As the month of May approaches and we as a community assess the previous year for officer safety, I think it’s a good time to take a look at the things that help make us safer. Officers who don’t stop every once in a while and look hard at their habits and make adjustments stand a much more likely chance of ending up a statistic than the ones who keep safety at the forefront of their minds.
I can honestly say that during my days as a street cop I made some of the dumbest mistakes possible. It was my good fortune (and, in some cases, courtesy of some speedy backup) that I escaped unscathed from situations that could have gotten me killed. In that spirit, let’s look at some of the precautions survival experts say you should keep in mind at all times while on the job—and off.
You know the old saying that to assume only makes “an ass out of you and me”? Well, it still applies. Only in this case, making assumptions can put you in a coffin. Always think danger when walking into a call for service or street situation. Never let your guard down and never assume the call or contact is benign. A little old lady with a gun can kill you as dead as an ex-con with one.
I am often amazed at how close some officers let people get to them. Never let others invade your personal space. It’s not paranoia to keep people—even victims—at arm’s length; it’s smart policing.
Always assume that there’s another perpetrator somewhere or you’ll get lazy and won’t see the other guy with a weapon until it’s too late. This is the other side of an assumption: Assume the worst and you’ll live longer.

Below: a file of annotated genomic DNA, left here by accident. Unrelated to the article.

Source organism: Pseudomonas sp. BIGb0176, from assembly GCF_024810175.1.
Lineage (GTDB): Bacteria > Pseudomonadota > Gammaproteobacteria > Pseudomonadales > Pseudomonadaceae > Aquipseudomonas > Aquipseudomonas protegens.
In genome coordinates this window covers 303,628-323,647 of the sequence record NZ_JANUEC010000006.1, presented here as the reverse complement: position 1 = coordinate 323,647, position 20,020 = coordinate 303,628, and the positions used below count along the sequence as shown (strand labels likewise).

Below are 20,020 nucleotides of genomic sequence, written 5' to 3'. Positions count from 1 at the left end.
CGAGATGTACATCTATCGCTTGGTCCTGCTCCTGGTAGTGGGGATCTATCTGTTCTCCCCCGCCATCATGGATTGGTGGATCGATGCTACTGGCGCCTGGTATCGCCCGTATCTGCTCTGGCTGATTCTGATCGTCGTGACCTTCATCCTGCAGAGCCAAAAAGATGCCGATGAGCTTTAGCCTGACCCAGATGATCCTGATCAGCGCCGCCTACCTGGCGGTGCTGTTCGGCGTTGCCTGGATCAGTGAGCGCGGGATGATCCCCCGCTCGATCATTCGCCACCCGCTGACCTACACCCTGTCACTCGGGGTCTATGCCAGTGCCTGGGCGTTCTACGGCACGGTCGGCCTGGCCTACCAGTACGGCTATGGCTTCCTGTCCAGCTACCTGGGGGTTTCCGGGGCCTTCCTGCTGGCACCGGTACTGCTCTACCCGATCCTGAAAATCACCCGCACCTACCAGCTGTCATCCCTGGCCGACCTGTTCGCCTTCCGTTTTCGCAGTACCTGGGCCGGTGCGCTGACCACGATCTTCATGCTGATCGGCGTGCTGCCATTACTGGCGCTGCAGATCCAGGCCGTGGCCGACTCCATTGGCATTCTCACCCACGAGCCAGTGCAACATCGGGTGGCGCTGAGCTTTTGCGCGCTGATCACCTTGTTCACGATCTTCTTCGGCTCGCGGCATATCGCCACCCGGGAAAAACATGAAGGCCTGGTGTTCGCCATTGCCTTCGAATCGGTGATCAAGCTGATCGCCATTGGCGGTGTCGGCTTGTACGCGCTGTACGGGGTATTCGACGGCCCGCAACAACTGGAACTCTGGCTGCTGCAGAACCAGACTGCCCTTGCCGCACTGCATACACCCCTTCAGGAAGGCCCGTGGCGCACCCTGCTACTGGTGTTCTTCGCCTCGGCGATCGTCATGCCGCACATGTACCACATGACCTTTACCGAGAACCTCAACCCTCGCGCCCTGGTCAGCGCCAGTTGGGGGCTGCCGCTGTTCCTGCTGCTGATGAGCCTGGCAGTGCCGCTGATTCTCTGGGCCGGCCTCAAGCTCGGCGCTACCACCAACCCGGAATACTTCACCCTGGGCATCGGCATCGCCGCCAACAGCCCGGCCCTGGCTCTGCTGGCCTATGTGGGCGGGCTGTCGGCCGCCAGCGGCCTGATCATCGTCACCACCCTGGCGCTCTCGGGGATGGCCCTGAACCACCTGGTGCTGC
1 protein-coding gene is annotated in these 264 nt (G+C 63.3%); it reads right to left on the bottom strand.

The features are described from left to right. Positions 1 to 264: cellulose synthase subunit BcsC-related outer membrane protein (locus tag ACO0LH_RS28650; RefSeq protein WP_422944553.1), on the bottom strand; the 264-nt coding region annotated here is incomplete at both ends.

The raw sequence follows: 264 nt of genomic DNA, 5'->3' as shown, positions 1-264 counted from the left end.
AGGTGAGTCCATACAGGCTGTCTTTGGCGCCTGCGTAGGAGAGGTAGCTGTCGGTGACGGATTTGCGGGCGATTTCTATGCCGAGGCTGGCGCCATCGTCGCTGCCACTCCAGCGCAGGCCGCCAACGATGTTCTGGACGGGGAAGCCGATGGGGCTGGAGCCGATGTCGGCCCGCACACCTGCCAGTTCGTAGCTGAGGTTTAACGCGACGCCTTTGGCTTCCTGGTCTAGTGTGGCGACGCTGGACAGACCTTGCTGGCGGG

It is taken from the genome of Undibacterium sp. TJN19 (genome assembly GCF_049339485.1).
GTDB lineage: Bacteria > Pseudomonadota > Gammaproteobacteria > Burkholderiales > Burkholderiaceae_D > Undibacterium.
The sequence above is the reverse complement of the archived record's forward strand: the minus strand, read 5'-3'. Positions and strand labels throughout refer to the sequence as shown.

Scan, scan and scan some more. Look for signs of danger, look for other suspects on the scene, look for weapons, and most of all, look for cover. You should never ever stop assessing a scene. Train yourself to find and mentally file anything that you can use for cover, even if it’s not great cover, in case you need it. This can save your life in a firefight.
Engage your senses, all of them. That means pay attention to smells, sounds, sights: every single thing that you find in a scene as you approach it. You know all about tunnel vision. This is the antithesis of that. Take in everything you can because all of it provides information.
Call for backup and wait for it if circumstances so dictate. Being a cowboy can get you and innocent bystanders killed. Know when going it alone will only add to the body count.
Practice defensive tactics until you can do them in your sleep. Know how to defend against a perpetrator trying to take your weapon or attack you with a knife. Run every scenario you can. Remember that the chances are good you will use your defensive tactics training at some point in your career. If you aren’t good at it, then you’re dead at it. The choice is yours.
Learn as much as possible about the capabilities of various firearms, and not simply your own. It’s vital to understand what the other guy is carrying, too, in order to properly defend against it.
Never be afraid to withdraw from a scene if you need to do so.
And finally, learn to think under stress. You need a Plan B in case Plan A doesn’t work. Think ahead so you will know you next move. Even though combat situations come up fast and are often over with very quickly, you should think out your next move.
You have one of the most dangerous jobs on the planet. It’s worth your time and effort to help even the odds in your own favor.